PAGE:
MADRID (Reuters) - Spain’s Treasury aims to raise 3 billion euros ($3.9 billion) through a private placement with Spanish banks as part of an emergency liquidity fund aimed at lowering borrowing costs for cash-strapped regions.
The September 21 operation will include floating-rate notes and bonds due in 2015, 2016 and 2017 and is the first government issue to back the fund, set up to help regional governments shut out of international debt markets, the Treasury said on Thursday.
The regional governments are at the heart of concerns about the country’s economy and their ability to tackle budget deficits could play an import role in Spain avoiding a full-scale bailout.
The regions, alongside the struggling banking system, have been hit by a real estate boom and bust which left banks burdened with billions of euros in soured property assets and regions starved of taxes from real estate transactions.
The Treasury said it had already secured commitments from a group of Spanish banks set to contribute 8 billion euros to the 18 billion euro fund which will also comprise lottery funds and sovereign debt.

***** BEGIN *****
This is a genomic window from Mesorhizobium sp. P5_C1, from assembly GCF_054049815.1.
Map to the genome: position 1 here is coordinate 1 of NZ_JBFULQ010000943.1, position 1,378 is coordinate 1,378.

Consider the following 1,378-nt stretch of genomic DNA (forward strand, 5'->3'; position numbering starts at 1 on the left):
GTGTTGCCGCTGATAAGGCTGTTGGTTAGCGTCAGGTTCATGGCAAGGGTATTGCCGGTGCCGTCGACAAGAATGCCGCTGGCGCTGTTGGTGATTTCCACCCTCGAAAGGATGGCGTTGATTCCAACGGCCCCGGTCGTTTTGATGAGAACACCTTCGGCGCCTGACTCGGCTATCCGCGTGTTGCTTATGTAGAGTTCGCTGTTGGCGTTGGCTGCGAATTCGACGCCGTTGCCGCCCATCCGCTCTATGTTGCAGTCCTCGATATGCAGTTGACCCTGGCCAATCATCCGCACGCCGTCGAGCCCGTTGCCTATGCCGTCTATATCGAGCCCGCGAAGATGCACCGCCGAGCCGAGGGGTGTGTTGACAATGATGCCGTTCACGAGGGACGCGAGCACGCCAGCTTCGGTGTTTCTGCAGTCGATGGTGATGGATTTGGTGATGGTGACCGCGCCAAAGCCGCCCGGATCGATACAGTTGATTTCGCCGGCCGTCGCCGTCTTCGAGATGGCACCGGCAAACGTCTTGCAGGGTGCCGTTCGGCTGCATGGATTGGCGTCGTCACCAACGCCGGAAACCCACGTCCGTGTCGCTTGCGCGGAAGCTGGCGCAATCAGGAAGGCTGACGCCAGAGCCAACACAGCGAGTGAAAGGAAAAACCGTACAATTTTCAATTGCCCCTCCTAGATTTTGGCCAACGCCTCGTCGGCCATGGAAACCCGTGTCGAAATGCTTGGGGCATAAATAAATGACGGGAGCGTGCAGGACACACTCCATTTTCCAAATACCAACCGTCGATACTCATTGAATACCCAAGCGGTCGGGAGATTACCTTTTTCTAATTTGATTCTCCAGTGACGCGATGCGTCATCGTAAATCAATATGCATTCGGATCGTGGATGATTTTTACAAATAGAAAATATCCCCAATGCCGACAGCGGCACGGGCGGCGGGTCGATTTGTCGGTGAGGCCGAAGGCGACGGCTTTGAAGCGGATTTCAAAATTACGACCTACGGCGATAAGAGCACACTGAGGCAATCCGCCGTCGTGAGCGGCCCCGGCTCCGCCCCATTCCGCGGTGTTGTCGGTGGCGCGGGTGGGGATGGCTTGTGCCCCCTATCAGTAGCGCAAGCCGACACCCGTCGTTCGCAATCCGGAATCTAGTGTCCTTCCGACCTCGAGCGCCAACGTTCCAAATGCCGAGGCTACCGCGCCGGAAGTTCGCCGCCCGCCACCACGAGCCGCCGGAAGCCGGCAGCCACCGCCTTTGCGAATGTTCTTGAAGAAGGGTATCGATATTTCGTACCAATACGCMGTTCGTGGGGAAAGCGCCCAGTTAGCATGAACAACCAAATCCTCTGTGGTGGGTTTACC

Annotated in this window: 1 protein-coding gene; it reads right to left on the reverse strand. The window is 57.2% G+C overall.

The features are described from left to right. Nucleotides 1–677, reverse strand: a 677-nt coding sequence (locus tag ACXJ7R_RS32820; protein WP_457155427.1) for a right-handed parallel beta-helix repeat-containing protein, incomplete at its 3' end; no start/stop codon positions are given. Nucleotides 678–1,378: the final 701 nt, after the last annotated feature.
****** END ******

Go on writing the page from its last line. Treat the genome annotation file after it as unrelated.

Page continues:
The remaining 5 billion euros of the banks’ component will be disbursed by mid-October, the Economy Ministry said in a statement.
The national lottery - Sociedad Estatal Loterias y Apuestas del Estado SA (SELAE) - aims to raise 6 billion euros through a syndicated loan with international banks to finance its contribution to the rescue fund.
The remaining 4 billion euros for the fund will come directly from the Treasury.
The private placement includes a floating-rate note maturing January 31, 2016, a reissue of an outstanding 3 percent bond due April 30, 2015, a reissue of a 3.25 percent bond due in April 2016 and an outstanding instrument due January 2017. ($1 = 0.7759 euros)
Reporting By Jesús Aguado and Tomas Cobos; Editing by Sonya Dowsett/Ruth Pitchford